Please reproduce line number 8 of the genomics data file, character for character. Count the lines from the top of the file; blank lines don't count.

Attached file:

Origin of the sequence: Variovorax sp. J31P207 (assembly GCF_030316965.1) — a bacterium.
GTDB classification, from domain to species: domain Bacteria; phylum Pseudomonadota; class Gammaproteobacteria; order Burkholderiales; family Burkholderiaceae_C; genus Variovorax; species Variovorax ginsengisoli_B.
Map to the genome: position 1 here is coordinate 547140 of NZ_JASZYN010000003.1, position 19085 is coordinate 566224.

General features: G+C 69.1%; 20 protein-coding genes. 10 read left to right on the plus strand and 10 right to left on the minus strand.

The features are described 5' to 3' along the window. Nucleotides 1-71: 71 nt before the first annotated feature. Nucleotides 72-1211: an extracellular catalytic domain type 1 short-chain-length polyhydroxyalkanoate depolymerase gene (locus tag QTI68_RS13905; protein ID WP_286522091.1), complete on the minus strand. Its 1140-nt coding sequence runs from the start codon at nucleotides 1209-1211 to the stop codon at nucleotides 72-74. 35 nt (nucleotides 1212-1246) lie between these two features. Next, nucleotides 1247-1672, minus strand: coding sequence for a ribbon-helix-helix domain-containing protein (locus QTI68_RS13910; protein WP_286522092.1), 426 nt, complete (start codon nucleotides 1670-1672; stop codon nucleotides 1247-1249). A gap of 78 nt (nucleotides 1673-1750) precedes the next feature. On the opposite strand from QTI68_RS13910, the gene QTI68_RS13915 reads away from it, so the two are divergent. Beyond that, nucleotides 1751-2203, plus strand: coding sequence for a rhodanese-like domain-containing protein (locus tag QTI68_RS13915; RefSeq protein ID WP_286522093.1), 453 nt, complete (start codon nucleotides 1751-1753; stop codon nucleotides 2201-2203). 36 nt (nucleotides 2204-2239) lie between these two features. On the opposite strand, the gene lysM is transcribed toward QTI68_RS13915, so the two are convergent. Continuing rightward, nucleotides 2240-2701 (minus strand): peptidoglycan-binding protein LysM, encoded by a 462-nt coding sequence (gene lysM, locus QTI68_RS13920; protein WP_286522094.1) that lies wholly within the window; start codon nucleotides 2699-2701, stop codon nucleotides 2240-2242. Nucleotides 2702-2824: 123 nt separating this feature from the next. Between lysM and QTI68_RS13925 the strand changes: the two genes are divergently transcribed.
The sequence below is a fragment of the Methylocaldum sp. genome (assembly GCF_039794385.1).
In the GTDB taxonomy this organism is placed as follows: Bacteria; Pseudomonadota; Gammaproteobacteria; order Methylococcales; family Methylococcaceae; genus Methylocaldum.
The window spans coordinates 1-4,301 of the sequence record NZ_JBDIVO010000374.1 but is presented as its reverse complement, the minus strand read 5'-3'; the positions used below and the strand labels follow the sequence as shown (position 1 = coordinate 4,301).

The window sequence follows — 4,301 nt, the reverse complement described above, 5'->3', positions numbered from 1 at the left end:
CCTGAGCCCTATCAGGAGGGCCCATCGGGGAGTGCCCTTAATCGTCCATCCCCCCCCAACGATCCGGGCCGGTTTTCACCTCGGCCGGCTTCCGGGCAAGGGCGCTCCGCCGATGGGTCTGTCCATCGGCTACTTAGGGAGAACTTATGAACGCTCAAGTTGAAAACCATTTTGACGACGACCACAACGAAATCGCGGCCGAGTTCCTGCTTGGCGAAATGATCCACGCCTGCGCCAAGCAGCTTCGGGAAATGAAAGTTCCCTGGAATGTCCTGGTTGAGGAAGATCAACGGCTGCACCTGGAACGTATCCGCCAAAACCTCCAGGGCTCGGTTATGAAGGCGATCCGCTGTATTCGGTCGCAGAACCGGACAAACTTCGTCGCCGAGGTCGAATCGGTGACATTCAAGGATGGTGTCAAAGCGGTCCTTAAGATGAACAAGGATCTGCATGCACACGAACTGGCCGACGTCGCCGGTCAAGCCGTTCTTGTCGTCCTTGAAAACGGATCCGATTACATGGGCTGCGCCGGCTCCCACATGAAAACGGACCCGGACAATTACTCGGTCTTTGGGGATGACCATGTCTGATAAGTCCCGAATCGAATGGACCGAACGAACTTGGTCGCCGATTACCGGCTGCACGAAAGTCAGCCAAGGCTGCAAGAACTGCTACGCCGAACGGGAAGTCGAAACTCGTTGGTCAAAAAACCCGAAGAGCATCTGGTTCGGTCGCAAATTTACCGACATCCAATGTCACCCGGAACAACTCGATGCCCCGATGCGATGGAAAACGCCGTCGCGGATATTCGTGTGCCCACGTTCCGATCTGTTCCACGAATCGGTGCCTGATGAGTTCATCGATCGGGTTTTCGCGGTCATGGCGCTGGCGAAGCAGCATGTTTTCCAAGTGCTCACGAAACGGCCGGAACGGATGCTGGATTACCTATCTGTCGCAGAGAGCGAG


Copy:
The window spans coordinates 1-4,301 of the sequence record NZ_JBDIVO010000374.1 but is presented as its reverse complement, the minus strand read 5'-3'; the positions used below and the strand labels follow the sequence as shown (position 1 = coordinate 4,301).